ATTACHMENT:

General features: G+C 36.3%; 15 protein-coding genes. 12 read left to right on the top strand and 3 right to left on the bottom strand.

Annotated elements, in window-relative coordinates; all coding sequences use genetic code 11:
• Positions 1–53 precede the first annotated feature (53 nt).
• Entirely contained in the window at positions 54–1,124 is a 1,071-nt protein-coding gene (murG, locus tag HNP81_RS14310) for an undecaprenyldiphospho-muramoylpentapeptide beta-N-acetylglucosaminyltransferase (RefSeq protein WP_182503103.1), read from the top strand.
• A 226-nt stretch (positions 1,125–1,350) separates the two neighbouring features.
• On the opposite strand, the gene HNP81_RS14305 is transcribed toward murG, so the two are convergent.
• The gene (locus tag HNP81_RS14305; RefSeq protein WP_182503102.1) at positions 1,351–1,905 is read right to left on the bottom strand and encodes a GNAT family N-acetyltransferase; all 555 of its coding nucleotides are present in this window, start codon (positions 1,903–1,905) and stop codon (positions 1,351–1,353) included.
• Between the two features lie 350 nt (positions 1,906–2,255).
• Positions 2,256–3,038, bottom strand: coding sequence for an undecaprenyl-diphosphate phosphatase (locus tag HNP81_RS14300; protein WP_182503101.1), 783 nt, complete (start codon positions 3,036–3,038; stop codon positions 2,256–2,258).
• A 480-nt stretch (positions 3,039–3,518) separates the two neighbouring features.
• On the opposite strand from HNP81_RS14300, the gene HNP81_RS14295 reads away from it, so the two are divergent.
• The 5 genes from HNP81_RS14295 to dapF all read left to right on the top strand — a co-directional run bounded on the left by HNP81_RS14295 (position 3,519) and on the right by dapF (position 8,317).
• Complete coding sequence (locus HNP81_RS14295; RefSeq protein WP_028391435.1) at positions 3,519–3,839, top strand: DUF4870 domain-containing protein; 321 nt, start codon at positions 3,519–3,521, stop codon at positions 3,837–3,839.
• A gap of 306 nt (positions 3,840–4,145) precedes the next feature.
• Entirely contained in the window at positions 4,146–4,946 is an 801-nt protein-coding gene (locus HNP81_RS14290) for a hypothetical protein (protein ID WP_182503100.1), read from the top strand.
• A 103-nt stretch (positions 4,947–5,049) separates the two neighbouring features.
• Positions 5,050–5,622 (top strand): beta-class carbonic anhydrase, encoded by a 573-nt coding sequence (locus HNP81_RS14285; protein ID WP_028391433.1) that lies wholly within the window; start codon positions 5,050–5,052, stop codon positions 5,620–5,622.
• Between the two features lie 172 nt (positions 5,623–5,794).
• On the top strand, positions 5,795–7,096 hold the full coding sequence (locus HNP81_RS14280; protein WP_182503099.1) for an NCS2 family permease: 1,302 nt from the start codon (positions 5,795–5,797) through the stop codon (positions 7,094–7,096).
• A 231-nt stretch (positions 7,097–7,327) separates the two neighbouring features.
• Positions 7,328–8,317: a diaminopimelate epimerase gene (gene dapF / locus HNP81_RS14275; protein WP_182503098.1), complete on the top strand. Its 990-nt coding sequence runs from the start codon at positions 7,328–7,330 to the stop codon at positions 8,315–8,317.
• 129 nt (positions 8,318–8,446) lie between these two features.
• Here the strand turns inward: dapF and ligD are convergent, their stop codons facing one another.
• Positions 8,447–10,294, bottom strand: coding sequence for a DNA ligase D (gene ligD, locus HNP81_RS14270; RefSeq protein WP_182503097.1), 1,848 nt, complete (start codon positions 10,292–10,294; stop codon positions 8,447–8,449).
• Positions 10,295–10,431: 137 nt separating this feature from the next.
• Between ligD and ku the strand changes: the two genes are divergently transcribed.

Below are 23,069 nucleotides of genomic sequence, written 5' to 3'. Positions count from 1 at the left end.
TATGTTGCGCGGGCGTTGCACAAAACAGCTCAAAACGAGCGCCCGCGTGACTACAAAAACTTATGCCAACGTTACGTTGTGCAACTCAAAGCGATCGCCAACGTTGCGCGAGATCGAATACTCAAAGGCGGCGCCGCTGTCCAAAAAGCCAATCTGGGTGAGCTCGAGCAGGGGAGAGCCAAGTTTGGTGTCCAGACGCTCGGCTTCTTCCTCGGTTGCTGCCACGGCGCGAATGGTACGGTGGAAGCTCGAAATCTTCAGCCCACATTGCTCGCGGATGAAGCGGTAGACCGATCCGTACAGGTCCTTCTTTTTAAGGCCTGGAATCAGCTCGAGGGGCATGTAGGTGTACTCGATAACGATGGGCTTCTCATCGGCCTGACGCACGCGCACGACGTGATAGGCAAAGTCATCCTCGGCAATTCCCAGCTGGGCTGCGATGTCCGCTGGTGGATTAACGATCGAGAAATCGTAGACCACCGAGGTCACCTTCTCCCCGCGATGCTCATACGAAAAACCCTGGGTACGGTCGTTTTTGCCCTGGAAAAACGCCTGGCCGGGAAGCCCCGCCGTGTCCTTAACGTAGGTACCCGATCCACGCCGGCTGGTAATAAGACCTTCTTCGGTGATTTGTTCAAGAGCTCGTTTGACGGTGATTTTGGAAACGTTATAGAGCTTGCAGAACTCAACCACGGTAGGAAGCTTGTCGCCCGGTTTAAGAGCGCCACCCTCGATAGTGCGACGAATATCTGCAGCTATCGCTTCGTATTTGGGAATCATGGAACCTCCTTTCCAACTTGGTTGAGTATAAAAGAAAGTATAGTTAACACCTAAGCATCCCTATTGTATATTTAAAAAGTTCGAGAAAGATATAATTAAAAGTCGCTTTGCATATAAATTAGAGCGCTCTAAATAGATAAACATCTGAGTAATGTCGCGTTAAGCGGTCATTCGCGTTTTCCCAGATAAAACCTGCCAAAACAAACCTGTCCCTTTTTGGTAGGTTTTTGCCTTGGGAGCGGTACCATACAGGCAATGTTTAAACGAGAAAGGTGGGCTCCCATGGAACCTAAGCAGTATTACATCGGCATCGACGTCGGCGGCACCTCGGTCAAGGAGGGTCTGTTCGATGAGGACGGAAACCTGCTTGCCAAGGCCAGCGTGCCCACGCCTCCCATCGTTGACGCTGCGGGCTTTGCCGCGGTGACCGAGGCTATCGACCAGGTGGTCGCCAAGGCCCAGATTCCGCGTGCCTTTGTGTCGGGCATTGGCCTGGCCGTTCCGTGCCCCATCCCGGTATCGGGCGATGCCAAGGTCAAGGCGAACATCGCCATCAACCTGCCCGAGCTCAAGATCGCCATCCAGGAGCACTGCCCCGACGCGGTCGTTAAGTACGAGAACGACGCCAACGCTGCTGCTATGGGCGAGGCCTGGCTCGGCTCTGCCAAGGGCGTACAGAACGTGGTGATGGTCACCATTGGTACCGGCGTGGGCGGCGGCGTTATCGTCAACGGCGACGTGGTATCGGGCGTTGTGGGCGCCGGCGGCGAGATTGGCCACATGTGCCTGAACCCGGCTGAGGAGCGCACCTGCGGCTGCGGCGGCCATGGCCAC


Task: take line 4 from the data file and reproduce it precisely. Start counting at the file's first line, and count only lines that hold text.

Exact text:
• Entirely contained in the window at positions 54–1,124 is a 1,071-nt protein-coding gene (murG, locus tag HNP81_RS14310) for an undecaprenyldiphospho-muramoylpentapeptide beta-N-acetylglucosaminyltransferase (RefSeq protein WP_182503103.1), read from the top strand.